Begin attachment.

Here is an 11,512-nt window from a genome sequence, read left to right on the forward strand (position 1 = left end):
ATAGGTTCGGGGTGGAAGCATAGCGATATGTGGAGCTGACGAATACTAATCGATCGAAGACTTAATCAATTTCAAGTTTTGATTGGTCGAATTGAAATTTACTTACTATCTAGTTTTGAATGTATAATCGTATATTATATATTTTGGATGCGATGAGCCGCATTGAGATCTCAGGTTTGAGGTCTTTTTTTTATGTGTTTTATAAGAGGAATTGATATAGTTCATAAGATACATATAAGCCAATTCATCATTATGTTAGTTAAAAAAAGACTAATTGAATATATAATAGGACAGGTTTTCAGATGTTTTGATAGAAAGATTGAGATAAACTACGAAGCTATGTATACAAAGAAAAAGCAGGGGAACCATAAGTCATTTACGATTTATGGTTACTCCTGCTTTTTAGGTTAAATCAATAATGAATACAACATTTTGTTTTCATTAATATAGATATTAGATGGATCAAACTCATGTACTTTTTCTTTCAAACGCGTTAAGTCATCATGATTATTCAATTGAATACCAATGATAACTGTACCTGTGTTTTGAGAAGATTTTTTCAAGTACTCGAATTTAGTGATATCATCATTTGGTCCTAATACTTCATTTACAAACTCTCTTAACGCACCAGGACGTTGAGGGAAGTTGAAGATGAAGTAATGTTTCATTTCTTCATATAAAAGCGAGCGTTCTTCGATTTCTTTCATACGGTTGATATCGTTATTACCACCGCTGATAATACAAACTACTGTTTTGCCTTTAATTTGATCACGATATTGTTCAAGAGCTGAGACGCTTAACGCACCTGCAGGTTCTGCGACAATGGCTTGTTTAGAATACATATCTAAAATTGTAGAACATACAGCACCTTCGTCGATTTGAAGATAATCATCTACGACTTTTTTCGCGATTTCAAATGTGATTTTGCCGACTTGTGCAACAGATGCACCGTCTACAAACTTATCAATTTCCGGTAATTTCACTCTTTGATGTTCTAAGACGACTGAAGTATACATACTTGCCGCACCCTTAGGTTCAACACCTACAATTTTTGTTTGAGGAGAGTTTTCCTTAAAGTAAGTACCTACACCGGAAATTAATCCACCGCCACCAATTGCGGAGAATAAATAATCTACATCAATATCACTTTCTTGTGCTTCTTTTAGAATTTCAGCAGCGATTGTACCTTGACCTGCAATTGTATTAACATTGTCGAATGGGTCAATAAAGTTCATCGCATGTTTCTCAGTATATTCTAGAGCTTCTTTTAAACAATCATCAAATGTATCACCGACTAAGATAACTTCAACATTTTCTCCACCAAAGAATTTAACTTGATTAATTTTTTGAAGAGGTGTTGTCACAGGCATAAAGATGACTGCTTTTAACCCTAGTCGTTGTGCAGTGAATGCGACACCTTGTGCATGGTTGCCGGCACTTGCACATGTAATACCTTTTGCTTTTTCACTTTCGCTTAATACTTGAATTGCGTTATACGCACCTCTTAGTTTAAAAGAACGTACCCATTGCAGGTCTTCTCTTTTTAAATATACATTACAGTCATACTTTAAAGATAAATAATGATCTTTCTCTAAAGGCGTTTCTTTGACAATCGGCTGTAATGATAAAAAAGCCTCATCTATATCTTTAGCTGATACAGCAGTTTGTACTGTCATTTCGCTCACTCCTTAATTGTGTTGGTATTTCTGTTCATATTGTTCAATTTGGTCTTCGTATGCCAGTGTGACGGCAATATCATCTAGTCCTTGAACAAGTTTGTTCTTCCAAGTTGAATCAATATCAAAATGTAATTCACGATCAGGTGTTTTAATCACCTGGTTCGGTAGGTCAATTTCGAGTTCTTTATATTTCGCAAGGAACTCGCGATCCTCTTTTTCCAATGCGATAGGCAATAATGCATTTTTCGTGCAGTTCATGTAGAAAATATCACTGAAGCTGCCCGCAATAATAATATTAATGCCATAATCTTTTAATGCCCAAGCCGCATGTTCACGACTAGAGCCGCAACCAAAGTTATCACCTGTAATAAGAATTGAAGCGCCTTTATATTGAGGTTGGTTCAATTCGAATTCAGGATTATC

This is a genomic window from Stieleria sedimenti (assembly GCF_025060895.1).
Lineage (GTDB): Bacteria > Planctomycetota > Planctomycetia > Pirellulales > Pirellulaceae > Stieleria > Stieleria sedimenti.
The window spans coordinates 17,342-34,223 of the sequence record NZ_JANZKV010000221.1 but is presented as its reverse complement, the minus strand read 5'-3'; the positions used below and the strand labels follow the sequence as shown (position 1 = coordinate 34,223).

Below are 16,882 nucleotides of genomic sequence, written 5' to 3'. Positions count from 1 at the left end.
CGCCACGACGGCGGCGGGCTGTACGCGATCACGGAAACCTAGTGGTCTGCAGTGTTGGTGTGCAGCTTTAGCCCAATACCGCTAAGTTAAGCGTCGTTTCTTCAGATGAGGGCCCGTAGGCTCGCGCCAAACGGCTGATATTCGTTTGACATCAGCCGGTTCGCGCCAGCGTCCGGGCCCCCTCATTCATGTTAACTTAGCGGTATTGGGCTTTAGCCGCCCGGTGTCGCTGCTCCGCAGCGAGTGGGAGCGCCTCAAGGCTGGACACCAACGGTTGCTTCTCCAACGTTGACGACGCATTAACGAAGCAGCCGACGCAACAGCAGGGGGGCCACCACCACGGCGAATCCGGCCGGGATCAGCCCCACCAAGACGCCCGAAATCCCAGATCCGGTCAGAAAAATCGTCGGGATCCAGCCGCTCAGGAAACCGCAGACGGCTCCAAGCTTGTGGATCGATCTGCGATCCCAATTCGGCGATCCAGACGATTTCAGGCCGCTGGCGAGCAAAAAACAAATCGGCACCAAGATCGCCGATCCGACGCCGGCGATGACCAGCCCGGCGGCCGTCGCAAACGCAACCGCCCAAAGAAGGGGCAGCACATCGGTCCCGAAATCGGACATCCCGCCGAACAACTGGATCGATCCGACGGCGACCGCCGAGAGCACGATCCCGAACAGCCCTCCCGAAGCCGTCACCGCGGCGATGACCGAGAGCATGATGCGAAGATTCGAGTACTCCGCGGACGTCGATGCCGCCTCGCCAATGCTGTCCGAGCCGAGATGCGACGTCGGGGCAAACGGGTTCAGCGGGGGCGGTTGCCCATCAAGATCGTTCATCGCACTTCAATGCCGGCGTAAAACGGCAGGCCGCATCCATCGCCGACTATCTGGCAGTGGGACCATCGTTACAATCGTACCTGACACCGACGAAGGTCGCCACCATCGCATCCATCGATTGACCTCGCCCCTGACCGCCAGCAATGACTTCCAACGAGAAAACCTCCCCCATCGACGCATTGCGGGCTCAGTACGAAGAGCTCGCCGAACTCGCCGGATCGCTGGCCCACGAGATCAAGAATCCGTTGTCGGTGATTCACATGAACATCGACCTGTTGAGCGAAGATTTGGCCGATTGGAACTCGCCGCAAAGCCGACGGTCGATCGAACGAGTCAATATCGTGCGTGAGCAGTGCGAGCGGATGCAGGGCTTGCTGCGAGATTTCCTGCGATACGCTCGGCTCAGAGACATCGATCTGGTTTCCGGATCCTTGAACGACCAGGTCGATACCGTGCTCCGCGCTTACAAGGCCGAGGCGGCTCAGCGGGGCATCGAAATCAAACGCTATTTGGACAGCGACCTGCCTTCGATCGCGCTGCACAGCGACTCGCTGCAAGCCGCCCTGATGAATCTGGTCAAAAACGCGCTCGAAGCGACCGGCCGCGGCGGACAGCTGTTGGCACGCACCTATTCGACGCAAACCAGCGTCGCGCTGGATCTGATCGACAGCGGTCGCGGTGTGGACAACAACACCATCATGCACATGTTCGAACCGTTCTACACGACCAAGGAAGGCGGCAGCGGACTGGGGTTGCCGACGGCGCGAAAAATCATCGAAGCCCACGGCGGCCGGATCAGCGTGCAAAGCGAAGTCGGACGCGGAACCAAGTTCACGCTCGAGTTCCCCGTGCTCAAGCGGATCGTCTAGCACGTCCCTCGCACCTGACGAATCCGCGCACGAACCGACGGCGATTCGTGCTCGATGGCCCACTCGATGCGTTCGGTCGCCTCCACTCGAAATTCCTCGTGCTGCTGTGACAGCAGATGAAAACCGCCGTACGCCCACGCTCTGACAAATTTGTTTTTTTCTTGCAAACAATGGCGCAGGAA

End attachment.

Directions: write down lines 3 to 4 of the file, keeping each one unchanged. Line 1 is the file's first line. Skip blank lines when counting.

This is a genomic window from Stieleria sedimenti (assembly GCF_025060895.1).
Lineage (GTDB): Bacteria > Planctomycetota > Planctomycetia > Pirellulales > Pirellulaceae > Stieleria > Stieleria sedimenti.